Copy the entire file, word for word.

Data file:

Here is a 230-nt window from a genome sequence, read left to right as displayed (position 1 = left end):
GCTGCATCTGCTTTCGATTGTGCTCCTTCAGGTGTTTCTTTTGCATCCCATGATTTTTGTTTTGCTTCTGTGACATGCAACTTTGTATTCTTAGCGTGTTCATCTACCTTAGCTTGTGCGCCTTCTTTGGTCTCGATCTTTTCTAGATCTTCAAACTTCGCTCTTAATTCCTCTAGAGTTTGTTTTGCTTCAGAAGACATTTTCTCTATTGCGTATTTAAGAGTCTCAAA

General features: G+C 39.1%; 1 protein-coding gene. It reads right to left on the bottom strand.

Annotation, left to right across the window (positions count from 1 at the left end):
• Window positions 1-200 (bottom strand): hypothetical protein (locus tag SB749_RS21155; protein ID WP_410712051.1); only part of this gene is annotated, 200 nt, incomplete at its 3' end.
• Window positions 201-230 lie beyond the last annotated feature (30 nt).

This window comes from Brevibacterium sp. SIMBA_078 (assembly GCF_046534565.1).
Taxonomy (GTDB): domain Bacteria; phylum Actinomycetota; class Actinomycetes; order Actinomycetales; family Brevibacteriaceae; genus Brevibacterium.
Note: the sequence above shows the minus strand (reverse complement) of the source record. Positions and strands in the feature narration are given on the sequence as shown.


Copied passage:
Here is a 230-nt window from a genome sequence, read left to right as displayed (position 1 = left end):
GCTGCATCTGCTTTCGATTGTGCTCCTTCAGGTGTTTCTTTTGCATCCCATGATTTTTGTTTTGCTTCTGTGACATGCAACTTTGTATTCTTAGCGTGTTCATCTACCTTAGCTTGTGCGCCTTCTTTGGTCTCGATCTTTTCTAGATCTTCAAACTTCGCTCTTAATTCCTCTAGAGTTTGTTTTGCTTCAGAAGACATTTTCTCTATTGCGTATTTAAGAGTCTCAAA

General features: G+C 39.1%; 1 protein-coding gene. It reads right to left on the bottom strand.

Annotation, left to right across the window (positions count from 1 at the left end):
• Window positions 1-200 (bottom strand): hypothetical protein (locus tag SB749_RS21155; protein ID WP_410712051.1); only part of this gene is annotated, 200 nt, incomplete at its 3' end.
• Window positions 201-230 lie beyond the last annotated feature (30 nt).

This window comes from Brevibacterium sp. SIMBA_078 (assembly GCF_046534565.1).
Taxonomy (GTDB): domain Bacteria; phylum Actinomycetota; class Actinomycetes; order Actinomycetales; family Brevibacteriaceae; genus Brevibacterium.
Note: the sequence above shows the minus strand (reverse complement) of the source record. Positions and strands in the feature narration are given on the sequence as shown.